It's really happening. Integration is starting to take hold in every vertical market and business operation. It has been a long, tough road. In the early 1980s, when security really began to take off and become popular and more than just a fad, manufacturers made certain that their products were unique. In fact, many of the products couldn't “talk” to each other, so their role was limited. Some manufacturers went so far as to establish exclusive distribution networks or would only sell to authorized dealers.

That's changed. Now, the big deal is open protocol, standardized and multiple communication formats that can speak to each other-sometimes in different “languages” that need to be translated, of course. In addition, the infrastructure of the existing network in most corporations has turned out to be a good place for integration to happen, if planned properly, and that's just what manufacturers have been up to. For example, they've worked at bringing to market methods to deploy digital video surveillance and storage in tandem with existing networks and information technology so that these different disciplines can coexist without risk.

It's a new mindset. Manufacturers are partnering to play off each other's strengths, and that's a win-win situation for all. They're doing their part with easily adaptable products or those that can be upgraded to handle a variety of information transport system (VDV) functions, whether intrusion detection, closed-circuit television surveillance, access control, energy management or another piece of the puzzle in the building that requires command and control.

Integration makes sense for everyone, from the manufacturer, to the installer, to the end-user. An integrated world is one that works smarter, not harder. It also fosters scalability and the ability to extend product capabilities. A system may start small, but expand as needed. Access control is a perfect example. Even configured on the network, the number of doors can usually be expanded as entrance and egress requirements change.

The rewards of integration

Greater workplace efficiency and productivity is another integration benefit. More and more corporations are integrating wireless to their hardwired networks so employees can work smarter, according to Clain Anderson, director of Wireless and Security Solutions, IBM Personal Computing Division, Raleigh, N.C. With integrated systems, the workforce can have the tools needed to be more productive, such as wireless for laptop access to the network from almost anywhere around a facility or instant messaging, Anderson said.

In the educational and institutional markets, Indianapolis Public Schools is working to reduce costs and improve security by integrating new and existing technology as part of a multiyear district-wide project. Honeywell Building Solutions, Minneapolis, is integrating the district's current equipment with new systems using its Enterprise Buildings Integrator (EBI) platform.

Indianapolis has one of Indiana's largest school districts, and an overriding issue was the daily opening and closings of the school systems' 90 buildings, said Rick Joest, district technology foreman.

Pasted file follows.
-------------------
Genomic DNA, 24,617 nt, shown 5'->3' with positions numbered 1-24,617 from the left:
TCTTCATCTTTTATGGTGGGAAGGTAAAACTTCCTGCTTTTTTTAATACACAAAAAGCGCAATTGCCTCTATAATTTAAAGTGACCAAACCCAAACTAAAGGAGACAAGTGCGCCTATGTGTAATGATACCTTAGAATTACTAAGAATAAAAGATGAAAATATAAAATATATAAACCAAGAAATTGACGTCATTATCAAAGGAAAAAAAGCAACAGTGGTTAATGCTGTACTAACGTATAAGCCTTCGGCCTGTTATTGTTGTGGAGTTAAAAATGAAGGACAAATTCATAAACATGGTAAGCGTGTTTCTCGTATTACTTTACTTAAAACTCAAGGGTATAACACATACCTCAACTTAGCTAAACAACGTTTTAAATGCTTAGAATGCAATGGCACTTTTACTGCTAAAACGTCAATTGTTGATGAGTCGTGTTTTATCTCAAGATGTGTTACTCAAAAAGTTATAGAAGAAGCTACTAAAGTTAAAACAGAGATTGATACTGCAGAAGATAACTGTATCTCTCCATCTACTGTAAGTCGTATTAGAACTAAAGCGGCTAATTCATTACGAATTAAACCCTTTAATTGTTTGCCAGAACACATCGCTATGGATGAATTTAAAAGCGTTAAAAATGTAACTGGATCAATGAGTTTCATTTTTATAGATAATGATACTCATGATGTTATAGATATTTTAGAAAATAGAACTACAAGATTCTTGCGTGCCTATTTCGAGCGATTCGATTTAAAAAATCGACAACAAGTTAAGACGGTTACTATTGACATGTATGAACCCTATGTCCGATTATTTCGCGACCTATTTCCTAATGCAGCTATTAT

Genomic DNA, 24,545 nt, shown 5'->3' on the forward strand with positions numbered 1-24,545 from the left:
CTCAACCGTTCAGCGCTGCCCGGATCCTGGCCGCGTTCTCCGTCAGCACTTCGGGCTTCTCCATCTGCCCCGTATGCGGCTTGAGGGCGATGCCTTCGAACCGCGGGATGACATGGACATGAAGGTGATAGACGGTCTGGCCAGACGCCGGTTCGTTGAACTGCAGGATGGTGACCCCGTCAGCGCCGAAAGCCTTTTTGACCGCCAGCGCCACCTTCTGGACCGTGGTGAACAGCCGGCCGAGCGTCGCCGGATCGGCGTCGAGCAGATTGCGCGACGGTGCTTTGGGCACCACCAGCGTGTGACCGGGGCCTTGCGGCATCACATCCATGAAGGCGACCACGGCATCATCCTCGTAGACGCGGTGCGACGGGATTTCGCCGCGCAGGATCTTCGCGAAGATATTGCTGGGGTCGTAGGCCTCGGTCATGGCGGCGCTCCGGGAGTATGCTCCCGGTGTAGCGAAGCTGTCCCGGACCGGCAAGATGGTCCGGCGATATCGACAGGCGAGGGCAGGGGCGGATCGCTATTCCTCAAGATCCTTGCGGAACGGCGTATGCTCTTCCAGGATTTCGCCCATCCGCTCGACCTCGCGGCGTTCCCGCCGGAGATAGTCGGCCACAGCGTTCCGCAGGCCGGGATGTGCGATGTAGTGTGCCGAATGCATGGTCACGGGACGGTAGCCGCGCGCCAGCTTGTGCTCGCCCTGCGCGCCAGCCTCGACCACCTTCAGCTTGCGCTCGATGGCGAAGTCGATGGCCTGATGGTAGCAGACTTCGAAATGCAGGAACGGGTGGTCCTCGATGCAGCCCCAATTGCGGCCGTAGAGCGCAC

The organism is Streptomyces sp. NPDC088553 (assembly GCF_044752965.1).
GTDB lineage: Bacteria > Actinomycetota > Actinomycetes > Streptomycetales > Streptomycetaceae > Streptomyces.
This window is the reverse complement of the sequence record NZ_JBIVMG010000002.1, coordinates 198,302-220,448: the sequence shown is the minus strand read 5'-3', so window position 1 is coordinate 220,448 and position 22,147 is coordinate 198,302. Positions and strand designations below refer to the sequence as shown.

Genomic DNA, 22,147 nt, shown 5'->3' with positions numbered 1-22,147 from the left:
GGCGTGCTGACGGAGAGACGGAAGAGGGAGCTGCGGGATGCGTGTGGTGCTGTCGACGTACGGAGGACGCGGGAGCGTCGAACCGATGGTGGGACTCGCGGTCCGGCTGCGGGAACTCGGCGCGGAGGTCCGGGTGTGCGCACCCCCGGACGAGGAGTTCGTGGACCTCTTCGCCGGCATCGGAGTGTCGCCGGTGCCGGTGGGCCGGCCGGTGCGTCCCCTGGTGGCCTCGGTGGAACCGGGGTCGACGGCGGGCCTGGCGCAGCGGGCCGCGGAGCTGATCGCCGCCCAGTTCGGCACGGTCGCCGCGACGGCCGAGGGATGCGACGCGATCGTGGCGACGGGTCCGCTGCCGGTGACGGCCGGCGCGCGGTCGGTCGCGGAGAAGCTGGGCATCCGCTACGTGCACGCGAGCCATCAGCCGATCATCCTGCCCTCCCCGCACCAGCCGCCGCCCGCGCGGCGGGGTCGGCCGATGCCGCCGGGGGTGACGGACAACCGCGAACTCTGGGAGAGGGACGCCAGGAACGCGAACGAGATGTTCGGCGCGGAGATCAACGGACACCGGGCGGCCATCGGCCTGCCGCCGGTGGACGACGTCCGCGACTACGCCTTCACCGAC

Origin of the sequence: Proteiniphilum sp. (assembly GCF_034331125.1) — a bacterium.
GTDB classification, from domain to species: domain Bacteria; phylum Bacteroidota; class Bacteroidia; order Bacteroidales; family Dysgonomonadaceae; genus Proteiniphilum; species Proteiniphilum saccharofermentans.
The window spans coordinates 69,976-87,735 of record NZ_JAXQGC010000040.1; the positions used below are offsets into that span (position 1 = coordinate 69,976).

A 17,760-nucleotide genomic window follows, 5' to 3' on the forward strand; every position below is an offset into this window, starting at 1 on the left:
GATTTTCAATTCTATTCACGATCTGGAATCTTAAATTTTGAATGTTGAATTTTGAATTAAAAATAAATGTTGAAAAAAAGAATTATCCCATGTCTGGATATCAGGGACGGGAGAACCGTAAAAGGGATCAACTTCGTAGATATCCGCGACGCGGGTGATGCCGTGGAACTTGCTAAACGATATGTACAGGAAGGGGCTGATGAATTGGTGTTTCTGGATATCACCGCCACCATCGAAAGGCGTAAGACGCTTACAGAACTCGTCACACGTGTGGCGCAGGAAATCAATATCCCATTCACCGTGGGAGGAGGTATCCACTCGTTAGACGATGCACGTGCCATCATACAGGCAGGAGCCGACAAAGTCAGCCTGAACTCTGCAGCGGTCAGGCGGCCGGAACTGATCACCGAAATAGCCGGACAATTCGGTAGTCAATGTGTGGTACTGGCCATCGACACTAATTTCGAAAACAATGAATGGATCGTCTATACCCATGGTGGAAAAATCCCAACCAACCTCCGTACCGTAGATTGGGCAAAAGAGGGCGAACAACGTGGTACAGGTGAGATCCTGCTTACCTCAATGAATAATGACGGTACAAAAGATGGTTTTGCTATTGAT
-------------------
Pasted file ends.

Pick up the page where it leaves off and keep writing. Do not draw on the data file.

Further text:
“When the building was opened, the custodian would call and send an alarm code when they entered. With 90 buildings opening up about the same time every morning, the school police were flooded with calls,” he said.

Another area of concern, Joest said, was protecting valuable computing and video equipment.

“It was no longer enough to just have motion detectors in the hallway,” he added.

As part of the $250 million capital improvement project, Honeywell will integrate the district's existing equipment with new systems using its EBI platform and install new access control, digital video monitoring and archiving, and an asset-tracking system. The EBI system will integrate all of the separate systems and enable staff to monitor and control security for all 90 buildings from a central location, Joest added.

Integration was at the forefront of the decision to launch Indianapolis-based Stanley Security Solutions in late 2003.

“Our goal was to implement and leverage a comprehensive, total service integration capability and to address the need for integration in the market,” according to Justin Boswell, president of Stanley Security Solutions.

“Today's security landscape is missing an essential service and solutions component that, in the fast-evolving market, needs to be included beyond simple, one-dimensional products,” he said. “There's heavy emphasis on not just a broad and diverse range of products, but also enhanced, integrated and customer-focused service,” commented Boswell at the launch.

Manufacturers across the board are bringing to market products that can be integrated or are universal enough to allow users the flexibility to find the best solution for their operations. Integration means greater efficiency, productivity and the ability to evolve with the changing face of business and its challenges. EC

O’MARA is the president of DLO Communications in Park Ridge, Ill., specializing in low-voltage. She can be reached at 847.384.1916 or domara@earthlink.net.